Commissioner Amanda Fritz has already stated “Every neighborhood in Portland will be asked to find a spot to put a homeless camp.” She has yet to explain where the city plans on locating these camps, and has not expressed any concerns on impact camps will have on surrounding neighborhoods.
Fritz’s and city council’s willingness to support these improvised camps ignores the lessons learned when nearby Vancouver allowed public camping without adequate planning and support. See Vancouver Allows Public Camping – Here’s What Happened
Here’s a Dec 1 report from KGW Hazelnut Grove Homeless Camp Bursting at the Seams:
PORTLAND, Ore. — When we first checked out the Hazelnut Grove camp last month, it was a small pack of pup tents with an intended cap of 25 people.
A few weeks later, neighbors in the nearby Overlook Neighborhood Association raised concerns.
“What we’re seeing is not typical state of emergency response. It’s ignoring land use laws,” said one man last month. Fast-forward to the end of November, residents said their once small, quiet camp is bursting at the seams.
“From day, to day, to day, it’s just crazy the speed at which it’s growing,” said Joe Bennie, who lives in Hazelnut Grove. Residents of the camp say over the last month, homeless advocates, churches, even police have started pointing people this way.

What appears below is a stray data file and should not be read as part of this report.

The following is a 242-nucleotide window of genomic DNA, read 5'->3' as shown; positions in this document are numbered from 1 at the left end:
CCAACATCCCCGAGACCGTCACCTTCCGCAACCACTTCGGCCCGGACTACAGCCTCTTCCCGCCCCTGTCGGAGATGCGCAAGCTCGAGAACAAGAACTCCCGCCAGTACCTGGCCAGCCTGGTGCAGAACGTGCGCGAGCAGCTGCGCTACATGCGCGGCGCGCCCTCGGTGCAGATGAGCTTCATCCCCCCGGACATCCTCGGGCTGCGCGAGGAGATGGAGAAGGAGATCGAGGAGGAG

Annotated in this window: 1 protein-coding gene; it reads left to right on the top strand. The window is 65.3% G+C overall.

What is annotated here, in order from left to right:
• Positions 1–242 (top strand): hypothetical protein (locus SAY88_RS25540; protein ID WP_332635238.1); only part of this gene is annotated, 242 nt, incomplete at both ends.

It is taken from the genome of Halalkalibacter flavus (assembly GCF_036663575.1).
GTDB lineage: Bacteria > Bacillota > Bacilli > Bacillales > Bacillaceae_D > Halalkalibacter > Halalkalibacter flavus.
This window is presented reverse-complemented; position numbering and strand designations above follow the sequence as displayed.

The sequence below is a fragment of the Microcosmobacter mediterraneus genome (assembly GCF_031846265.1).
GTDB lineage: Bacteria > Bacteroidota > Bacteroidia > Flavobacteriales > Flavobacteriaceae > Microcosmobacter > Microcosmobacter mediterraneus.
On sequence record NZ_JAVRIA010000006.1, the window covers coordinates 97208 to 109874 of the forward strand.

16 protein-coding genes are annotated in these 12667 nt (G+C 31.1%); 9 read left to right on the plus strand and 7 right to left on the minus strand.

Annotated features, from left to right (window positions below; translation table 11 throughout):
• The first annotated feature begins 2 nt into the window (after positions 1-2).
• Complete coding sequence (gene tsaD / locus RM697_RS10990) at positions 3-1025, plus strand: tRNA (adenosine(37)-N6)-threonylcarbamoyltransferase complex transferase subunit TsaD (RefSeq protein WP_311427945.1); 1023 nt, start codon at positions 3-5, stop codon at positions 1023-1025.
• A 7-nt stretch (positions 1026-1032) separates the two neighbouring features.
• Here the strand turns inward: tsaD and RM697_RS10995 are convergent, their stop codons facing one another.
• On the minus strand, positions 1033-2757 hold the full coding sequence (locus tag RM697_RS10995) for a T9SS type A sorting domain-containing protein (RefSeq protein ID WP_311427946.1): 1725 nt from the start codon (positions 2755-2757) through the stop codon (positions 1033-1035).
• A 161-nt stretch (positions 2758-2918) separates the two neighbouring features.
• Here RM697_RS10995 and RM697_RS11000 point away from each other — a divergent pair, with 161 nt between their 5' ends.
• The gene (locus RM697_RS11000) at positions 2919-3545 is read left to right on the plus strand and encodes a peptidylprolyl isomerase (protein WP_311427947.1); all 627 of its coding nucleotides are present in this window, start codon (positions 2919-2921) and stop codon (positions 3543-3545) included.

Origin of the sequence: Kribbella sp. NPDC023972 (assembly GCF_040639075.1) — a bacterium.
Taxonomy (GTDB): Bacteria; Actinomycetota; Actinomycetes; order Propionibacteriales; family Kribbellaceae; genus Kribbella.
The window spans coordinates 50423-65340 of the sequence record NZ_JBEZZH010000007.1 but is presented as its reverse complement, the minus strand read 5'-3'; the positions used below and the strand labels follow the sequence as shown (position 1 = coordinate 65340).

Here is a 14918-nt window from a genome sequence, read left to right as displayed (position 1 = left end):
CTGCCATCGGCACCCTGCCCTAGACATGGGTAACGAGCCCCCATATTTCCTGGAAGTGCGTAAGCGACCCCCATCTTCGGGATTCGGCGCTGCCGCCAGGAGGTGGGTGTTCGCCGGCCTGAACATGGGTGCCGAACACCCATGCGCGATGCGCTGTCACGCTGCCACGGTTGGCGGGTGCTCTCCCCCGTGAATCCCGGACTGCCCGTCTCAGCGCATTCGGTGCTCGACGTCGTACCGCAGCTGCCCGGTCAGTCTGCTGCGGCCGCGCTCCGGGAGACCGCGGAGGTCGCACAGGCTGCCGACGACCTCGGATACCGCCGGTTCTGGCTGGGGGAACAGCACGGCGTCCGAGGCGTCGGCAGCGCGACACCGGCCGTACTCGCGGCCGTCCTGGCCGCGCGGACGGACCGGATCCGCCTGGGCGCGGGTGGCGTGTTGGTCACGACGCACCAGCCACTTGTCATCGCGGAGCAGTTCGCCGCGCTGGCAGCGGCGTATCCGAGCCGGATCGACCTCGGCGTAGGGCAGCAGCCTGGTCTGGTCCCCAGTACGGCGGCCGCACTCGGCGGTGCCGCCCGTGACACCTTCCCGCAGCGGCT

The word of mouth has led to massive overcrowding and the birth of a second camp, right next door. Residents dubbed it “Forgotten Realms.” The area is now home to 70 people and counting.
Rochelle Irving said she was referred to Hazelnut Grove two weeks ago by a Portland police officer. He told her it would be safe and clean.
“I thought it was kind of cool because they had information and a place for us to go and stuff, but when we came down here. I was scared because there wasn’t any room for us,” she said. “I mean, it was disheartening.”
A spokesman for the Portland Police Bureau said it’s not a department policy to refer homeless people anywhere. Founders of the camp say they appreciate the attempts to help Portland’s homeless find a safe place to stay, but they’re scared too. They worry that big crowds will lead to big problems, like fights and drug use.
“It’s winter time. People are going to get sick. How many people do you want to get sick?” said Bennie. “That’s not what anybody wants.”
But their biggest fear is that the city will see the potential for such problems, as a reason to shut the site down.
A rep for Portland Mayor Charlie Hales’ office said the city has no plans to shut the site down, adding officials want to work with residents.
He says they’re in the process of selecting more sites for similar camps. Of their potential choices, some are owned by the city. Others would have to be purchased.
He said they’re hoping to select a site soon, but couldn’t say when that would be.